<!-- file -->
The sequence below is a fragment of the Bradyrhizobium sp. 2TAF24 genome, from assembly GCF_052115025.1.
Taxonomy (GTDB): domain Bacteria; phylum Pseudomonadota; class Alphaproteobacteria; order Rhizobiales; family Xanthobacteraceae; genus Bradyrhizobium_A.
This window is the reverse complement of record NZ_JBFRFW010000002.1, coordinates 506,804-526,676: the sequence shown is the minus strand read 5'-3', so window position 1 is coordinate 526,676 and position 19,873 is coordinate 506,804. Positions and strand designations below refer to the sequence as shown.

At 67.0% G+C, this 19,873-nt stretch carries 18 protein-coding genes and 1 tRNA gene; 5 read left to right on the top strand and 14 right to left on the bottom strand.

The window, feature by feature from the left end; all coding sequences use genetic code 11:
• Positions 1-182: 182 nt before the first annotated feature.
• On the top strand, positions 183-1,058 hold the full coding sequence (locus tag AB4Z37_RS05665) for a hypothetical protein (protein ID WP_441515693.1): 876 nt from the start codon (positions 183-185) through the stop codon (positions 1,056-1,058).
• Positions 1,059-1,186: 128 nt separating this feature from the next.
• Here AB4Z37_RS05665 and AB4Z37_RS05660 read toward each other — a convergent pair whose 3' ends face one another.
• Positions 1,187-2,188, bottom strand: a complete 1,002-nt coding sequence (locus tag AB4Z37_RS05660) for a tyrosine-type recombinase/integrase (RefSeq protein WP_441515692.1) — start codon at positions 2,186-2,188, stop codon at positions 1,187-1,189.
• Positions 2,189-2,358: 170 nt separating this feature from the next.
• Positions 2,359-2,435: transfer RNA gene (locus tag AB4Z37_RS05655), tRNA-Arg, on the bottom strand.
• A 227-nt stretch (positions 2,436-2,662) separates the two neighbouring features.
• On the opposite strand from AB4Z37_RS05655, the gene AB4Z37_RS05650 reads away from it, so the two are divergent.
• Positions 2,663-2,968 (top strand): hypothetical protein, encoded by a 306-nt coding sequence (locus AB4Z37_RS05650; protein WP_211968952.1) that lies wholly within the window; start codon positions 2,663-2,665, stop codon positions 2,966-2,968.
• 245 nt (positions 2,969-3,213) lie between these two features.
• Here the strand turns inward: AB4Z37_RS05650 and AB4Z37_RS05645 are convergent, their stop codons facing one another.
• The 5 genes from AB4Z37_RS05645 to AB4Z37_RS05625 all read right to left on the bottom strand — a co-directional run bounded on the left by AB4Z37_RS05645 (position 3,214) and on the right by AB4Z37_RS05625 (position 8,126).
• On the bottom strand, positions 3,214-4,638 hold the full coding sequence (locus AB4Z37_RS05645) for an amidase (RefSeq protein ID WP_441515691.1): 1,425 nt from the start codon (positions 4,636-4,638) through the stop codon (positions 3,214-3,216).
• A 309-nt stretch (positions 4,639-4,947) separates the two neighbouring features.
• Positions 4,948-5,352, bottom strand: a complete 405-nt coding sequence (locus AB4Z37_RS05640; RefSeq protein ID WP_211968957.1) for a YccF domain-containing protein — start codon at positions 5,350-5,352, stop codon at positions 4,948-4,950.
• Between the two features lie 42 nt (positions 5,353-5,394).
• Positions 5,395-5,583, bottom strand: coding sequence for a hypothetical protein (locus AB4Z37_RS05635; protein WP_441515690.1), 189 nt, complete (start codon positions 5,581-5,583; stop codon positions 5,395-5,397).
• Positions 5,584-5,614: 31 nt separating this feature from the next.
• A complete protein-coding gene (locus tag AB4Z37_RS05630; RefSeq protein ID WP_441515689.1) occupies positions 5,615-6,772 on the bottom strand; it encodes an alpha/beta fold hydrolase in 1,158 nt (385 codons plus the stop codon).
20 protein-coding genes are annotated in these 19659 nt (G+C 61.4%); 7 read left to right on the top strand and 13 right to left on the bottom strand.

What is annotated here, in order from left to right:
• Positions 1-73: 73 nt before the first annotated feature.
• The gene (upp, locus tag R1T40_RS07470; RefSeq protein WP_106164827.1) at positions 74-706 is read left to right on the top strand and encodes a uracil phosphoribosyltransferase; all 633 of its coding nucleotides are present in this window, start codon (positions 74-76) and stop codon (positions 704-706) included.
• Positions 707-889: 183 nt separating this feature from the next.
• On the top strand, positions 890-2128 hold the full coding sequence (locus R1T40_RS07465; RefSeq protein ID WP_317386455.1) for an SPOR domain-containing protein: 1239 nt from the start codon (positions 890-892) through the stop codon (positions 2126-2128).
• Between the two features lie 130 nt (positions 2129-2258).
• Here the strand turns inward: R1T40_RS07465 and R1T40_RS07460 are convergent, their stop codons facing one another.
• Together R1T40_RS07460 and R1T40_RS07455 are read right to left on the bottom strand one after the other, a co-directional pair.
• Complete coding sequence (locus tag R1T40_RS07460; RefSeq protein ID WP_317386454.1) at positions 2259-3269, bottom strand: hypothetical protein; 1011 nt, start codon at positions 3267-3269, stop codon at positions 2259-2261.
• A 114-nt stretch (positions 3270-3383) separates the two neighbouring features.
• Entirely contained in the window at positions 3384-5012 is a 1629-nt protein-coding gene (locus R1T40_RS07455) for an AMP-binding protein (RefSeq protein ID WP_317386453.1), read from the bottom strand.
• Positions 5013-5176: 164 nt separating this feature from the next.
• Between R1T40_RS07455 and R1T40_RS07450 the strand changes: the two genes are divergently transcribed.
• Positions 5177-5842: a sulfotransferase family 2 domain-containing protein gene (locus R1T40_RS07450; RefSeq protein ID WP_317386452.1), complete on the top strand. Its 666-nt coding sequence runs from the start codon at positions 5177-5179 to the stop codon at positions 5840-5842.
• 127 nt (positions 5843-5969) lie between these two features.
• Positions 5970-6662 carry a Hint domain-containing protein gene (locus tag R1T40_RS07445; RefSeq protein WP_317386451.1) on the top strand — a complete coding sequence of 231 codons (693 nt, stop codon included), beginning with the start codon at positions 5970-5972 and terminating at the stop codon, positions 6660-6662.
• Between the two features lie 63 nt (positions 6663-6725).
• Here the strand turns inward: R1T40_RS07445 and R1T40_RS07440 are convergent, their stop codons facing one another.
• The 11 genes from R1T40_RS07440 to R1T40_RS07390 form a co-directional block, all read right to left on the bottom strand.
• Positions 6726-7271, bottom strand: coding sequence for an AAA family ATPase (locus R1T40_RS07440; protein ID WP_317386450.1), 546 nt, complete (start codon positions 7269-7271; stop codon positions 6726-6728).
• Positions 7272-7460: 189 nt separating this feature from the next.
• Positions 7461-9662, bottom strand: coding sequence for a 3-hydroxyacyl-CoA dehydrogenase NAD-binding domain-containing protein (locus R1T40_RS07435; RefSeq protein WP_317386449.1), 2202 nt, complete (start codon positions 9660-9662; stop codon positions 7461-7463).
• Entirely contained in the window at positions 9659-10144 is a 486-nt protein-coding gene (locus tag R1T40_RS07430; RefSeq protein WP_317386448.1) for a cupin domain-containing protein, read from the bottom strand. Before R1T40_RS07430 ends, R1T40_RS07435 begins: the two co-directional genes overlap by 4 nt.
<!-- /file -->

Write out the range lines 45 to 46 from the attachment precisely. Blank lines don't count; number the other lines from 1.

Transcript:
• The 11 genes from R1T40_RS07440 to R1T40_RS07390 form a co-directional block, all read right to left on the bottom strand.
• Positions 6726-7271, bottom strand: coding sequence for an AAA family ATPase (locus R1T40_RS07440; protein ID WP_317386450.1), 546 nt, complete (start codon positions 7269-7271; stop codon positions 6726-6728).